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whether you served God or not. I do not wonder that you think it so troublesome that your master goes to prayers, and serves God in his family, I wonder how you, that have been bred so wickedly, came to be put out to so religious a family, as your master's is !
Will. Why, I heard my father say once, before I came to my master, that he was the willinger to put me to him, because he was a good man, and I might learn good things there; for I had never learned any at home.
Tom. So that your father owns then, Will, that these are good things, though he does not practise them himself. That is very strange, Will.
Will. Yes, yes, my father used to say he loved my master, because he was a good man, that he was a man that kept good order in his family; and one day he told me, that if I was a good boy, and followed my master's advice, I should be made a good man, better than ever my father was; and that my master went to prayers, and served God, and such as that: but I knew nothing what he meant. If I had known how it was, I should never have come.
Tom. Why, you own, that though your father did not call you to prayers himself, he liked your master the better because he did. Why should not you too?
Will. Not I, I love to live as I have been bred.
master was a better Christian than bimself; and that the orders he kept in his family was the way to make you a good man, nay, to make you better than your father too. Methinks you should believe your father.
Will. I don't know as to that; but I don't like it, not I.
Tom. You are not then for being made a good man, or else you don't believe your father.
Will. I don't see how he'll make me any better than I am. I tell you, I don't like it at all. I dare say you would not like it neither.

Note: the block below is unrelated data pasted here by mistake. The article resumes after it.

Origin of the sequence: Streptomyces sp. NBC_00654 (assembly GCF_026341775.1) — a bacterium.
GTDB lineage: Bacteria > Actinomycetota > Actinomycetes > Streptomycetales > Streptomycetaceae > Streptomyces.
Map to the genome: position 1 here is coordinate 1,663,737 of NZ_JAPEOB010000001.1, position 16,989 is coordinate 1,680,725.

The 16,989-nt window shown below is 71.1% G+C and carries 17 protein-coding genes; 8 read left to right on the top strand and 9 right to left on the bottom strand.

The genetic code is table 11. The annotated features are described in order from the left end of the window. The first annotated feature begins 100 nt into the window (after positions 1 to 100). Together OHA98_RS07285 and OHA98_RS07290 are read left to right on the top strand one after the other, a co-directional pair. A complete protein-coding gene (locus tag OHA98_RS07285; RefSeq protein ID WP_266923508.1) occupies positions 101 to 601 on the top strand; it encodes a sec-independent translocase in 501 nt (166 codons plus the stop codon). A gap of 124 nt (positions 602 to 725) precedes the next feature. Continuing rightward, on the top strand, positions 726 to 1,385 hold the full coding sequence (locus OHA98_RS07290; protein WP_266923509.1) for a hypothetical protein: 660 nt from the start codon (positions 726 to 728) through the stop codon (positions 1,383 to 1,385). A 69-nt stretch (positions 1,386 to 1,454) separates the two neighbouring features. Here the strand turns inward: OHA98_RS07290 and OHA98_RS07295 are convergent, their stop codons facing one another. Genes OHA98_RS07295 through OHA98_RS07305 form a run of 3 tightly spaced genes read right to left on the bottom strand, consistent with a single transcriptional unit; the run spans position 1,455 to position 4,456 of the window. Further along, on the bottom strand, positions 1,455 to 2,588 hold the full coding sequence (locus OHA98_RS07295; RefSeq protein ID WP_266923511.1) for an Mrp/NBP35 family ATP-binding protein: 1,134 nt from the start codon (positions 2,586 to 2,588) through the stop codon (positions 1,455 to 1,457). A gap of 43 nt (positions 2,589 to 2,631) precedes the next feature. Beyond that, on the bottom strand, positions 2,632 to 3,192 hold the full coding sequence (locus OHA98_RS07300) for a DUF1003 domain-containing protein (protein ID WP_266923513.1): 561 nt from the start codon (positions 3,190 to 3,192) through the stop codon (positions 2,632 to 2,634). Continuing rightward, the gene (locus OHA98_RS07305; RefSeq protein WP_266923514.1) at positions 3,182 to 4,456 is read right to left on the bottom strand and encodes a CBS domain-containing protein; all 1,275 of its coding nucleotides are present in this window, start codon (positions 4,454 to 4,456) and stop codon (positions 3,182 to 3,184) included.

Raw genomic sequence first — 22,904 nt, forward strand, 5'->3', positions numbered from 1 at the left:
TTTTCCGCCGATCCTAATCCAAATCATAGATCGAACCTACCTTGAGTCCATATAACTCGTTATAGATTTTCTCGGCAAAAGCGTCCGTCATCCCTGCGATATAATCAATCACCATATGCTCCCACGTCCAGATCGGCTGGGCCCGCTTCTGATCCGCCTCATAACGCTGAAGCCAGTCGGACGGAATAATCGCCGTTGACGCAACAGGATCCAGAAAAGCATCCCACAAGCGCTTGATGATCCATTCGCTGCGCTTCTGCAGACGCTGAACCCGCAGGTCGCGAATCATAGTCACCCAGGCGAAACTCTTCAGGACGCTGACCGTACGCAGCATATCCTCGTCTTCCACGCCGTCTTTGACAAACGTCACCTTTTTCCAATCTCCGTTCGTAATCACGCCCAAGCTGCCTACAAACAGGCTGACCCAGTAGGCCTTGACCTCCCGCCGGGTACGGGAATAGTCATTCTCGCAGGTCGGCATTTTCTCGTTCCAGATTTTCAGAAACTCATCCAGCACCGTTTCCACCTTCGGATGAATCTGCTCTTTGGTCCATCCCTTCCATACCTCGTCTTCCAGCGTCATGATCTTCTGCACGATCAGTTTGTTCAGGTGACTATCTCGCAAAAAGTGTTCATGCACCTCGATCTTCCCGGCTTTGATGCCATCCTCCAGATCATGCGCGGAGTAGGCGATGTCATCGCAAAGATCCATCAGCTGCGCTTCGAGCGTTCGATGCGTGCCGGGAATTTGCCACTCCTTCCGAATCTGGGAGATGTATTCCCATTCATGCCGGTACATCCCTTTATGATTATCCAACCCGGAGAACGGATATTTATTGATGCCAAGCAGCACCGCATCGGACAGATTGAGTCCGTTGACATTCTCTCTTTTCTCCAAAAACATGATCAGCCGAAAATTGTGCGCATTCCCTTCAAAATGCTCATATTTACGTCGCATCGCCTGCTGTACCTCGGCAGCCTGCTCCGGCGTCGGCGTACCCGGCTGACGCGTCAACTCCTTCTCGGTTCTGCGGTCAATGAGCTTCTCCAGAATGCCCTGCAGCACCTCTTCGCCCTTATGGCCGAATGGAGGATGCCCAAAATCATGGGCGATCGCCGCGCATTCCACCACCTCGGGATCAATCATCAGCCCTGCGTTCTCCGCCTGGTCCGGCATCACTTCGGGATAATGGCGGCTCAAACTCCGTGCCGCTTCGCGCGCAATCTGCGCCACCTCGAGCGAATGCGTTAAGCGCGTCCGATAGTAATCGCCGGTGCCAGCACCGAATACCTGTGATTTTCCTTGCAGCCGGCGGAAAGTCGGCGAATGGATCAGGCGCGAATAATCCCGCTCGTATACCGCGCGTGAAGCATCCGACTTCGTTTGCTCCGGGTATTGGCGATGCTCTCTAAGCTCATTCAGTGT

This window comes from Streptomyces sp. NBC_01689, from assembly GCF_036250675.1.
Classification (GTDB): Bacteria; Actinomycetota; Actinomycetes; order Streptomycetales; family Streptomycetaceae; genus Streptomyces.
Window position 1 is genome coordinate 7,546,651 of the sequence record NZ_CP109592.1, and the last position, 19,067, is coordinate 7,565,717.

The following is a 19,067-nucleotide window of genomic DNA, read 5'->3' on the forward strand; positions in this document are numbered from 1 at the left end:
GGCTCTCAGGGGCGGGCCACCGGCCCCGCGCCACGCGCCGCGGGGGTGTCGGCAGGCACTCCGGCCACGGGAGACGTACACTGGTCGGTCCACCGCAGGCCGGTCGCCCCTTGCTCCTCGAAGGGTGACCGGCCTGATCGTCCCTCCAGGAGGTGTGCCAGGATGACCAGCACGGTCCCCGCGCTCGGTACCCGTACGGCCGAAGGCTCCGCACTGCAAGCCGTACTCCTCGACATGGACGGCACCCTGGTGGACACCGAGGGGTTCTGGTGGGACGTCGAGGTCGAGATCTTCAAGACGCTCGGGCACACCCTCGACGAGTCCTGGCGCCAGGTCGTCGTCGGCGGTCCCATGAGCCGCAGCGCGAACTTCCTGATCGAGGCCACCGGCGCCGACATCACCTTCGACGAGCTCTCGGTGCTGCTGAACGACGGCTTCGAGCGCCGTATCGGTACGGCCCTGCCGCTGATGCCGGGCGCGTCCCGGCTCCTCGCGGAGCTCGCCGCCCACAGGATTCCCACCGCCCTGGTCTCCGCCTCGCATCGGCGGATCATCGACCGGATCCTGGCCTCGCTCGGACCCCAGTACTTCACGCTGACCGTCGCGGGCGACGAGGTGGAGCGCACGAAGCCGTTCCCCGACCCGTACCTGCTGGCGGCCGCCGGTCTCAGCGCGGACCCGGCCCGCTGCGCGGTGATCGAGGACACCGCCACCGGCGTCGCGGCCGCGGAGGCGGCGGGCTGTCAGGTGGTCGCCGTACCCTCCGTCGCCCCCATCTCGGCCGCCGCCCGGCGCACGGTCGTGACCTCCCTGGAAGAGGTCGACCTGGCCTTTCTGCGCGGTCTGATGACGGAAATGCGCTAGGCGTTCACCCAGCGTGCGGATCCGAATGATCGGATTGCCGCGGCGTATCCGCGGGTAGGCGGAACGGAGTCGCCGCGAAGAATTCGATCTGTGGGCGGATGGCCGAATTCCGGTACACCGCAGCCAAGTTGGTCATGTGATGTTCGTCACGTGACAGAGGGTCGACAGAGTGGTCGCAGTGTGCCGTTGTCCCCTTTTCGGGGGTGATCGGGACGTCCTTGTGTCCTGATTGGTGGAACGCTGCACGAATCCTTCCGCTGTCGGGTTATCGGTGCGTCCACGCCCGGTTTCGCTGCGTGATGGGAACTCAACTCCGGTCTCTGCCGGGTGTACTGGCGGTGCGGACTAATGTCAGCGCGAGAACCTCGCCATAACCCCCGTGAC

Tom. Would I not. I wish I was to be tried, Will.
Will. I wish you were, I am sure you would be sick of it.
Tom. Why now, brother Will, that cannot be ; for my grievance is just the contrary to your's; for I have been the uneasiest boy alive. I have got a master that lives exactly like your father.
Will. My father! alas, my father is but an ordinary man, your master is an alderman.
Tom. I mean as to religion, Will; 'tis true, my master goes to the meeting-house, and my mistress goes to church, and they serve God there after their own way; and we have nothing of swearing, cursing, or drunkenness in the house, or such as that, I must do them that justice. But as to religion, I never heard a word of it in the house since I came to it.
Will. Well, now, and yet every body says your master is a very good man.
Tom. That may be.
Will. Why then, brother, you see you were mistaken before, when
fancied a man could not be a good man, without making such a pother about his praying and religion, as my master does. I do not see that my master is one jot a better man than your's.
Tom. Nay, Will, it was not I that was mistaken, it was your own father that was mistaken, who, you acknowledge, told you he loved your master, because he was a good man, and that you might learn good things there ; and that if you followed your master's advice, you would be a good man too, and a better man than your father. He must be mistaken in all that, Will.
Will. Well, but I a'nt talking of my father. They may be any of them better than my father, he knows that bimself: but I speak of your master; every body says he is a good man, and a religious man, and he has the best reputation in the town.
Tom. Ay, Will, he is an honest man, a very fair man, he does nobody any wrong; but I have never been bred
that way in my life. I have never heard any such thing as praying to God, or reading the scriptures in the house, since I came thither; and yet, when I came to bim, I was told he was a mighty religious man.
Will. Why, that's what I say, he is counted a religious man, and they say he goes to the meetinghouse too.
Tom. So much the worse for him, if he appear religious only, and his practice makes him appear to be otherwise : however, I will not say what he is privately, but this I am sure of, it does not appear in his family; we that are his servants see nothing of it, nor his children neither.
Will. Why, that is as I would have it to be at our house: he is a very good man, every body says so, and what need he trouble you with it? I don't like this making such a show of religion ; cannot they be religious, but they must trouble all the family with it? I believe your master is a very bonest good man, Tom, though be makes no show of it as mine does.